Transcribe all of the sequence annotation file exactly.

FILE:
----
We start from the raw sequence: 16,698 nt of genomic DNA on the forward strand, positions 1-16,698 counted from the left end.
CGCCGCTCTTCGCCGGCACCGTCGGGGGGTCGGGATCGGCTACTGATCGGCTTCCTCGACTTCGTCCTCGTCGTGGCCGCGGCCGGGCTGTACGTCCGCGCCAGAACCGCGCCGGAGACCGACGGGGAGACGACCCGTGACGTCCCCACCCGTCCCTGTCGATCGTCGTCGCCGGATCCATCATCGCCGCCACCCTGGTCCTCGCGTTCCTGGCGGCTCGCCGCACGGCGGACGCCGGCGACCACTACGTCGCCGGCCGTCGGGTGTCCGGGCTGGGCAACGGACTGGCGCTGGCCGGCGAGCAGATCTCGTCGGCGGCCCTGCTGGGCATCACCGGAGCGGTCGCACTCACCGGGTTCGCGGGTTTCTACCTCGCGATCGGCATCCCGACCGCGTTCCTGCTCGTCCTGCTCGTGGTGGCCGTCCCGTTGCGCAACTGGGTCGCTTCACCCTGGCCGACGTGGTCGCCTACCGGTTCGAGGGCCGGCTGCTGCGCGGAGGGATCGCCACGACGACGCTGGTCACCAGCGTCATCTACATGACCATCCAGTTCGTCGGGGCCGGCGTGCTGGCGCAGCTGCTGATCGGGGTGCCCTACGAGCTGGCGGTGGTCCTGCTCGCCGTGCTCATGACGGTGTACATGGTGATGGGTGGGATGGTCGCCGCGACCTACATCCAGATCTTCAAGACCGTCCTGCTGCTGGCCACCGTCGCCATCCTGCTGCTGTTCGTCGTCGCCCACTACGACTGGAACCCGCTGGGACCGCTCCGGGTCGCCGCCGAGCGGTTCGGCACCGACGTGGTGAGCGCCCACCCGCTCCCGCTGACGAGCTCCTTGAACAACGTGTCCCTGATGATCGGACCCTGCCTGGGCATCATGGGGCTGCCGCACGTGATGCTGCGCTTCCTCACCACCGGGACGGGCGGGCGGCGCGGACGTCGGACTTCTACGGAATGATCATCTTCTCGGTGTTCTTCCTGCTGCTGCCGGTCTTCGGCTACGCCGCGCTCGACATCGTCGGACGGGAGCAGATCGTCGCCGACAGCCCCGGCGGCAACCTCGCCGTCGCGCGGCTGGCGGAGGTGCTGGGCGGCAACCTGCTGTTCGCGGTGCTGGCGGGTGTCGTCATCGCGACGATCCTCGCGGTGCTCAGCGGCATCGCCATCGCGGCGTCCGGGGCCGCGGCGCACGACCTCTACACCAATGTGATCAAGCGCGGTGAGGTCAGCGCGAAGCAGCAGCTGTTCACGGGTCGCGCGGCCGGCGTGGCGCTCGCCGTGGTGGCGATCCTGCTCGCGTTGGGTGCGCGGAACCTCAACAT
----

We start from the raw sequence: 16,698 nt of genomic DNA on the forward strand, positions 1-16,698 counted from the left end.
CGCCGCTCTTCGCCGGCACCGTCGGGGGGTCGGGATCGGCTACTGATCGGCTTCCTCGACTTCGTCCTCGTCGTGGCCGCGGCCGGGCTGTACGTCCGCGCCAGAACCGCGCCGGAGACCGACGGGGAGACGACCCGTGACGTCCCCACCCGTCCCTGTCGATCGTCGTCGCCGGATCCATCATCGCCGCCACCCTGGTCCTCGCGTTCCTGGCGGCTCGCCGCACGGCGGACGCCGGCGACCACTACGTCGCCGGCCGTCGGGTGTCCGGGCTGGGCAACGGACTGGCGCTGGCCGGCGAGCAGATCTCGTCGGCGGCCCTGCTGGGCATCACCGGAGCGGTCGCACTCACCGGGTTCGCGGGTTTCTACCTCGCGATCGGCATCCCGACCGCGTTCCTGCTCGTCCTGCTCGTGGTGGCCGTCCCGTTGCGCAACTGGGTCGCTTCACCCTGGCCGACGTGGTCGCCTACCGGTTCGAGGGCCGGCTGCTGCGCGGAGGGATCGCCACGACGACGCTGGTCACCAGCGTCATCTACATGACCATCCAGTTCGTCGGGGCCGGCGTGCTGGCGCAGCTGCTGATCGGGGTGCCCTACGAGCTGGCGGTGGTCCTGCTCGCCGTGCTCATGACGGTGTACATGGTGATGGGTGGGATGGTCGCCGCGACCTACATCCAGATCTTCAAGACCGTCCTGCTGCTGGCCACCGTCGCCATCCTGCTGCTGTTCGTCGTCGCCCACTACGACTGGAACCCGCTGGGACCGCTCCGGGTCGCCGCCGAGCGGTTCGGCACCGACGTGGTGAGCGCCCACCCGCTCCCGCTGACGAGCTCCTTGAACAACGTGTCCCTGATGATCGGACCCTGCCTGGGCATCATGGGGCTGCCGCACGTGATGCTGCGCTTCCTCACCACCGGGACGGGCGGGCGGCGCGGACGTCGGACTTCTACGGAATGATCATCTTCTCGGTGTTCTTCCTGCTGCTGCCGGTCTTCGGCTACGCCGCGCTCGACATCGTCGGACGGGAGCAGATCGTCGCCGACAGCCCCGGCGGCAACCTCGCCGTCGCGCGGCTGGCGGAGGTGCTGGGCGGCAACCTGCTGTTCGCGGTGCTGGCGGGTGTCGTCATCGCGACGATCCTCGCGGTGCTCAGCGGCATCGCCATCGCGGCGTCCGGGGCCGCGGCGCACGACCTCTACACCAATGTGATCAAGCGCGGTGAGGTCAGCGCGAAGCAGCAGCTGTTCACGGGTCGCGCGGCCGGCGTGGCGCTCGCCGTGGTGGCGATCCTGCTCGCGTTGGGTGCGCGGAACCTCAACAT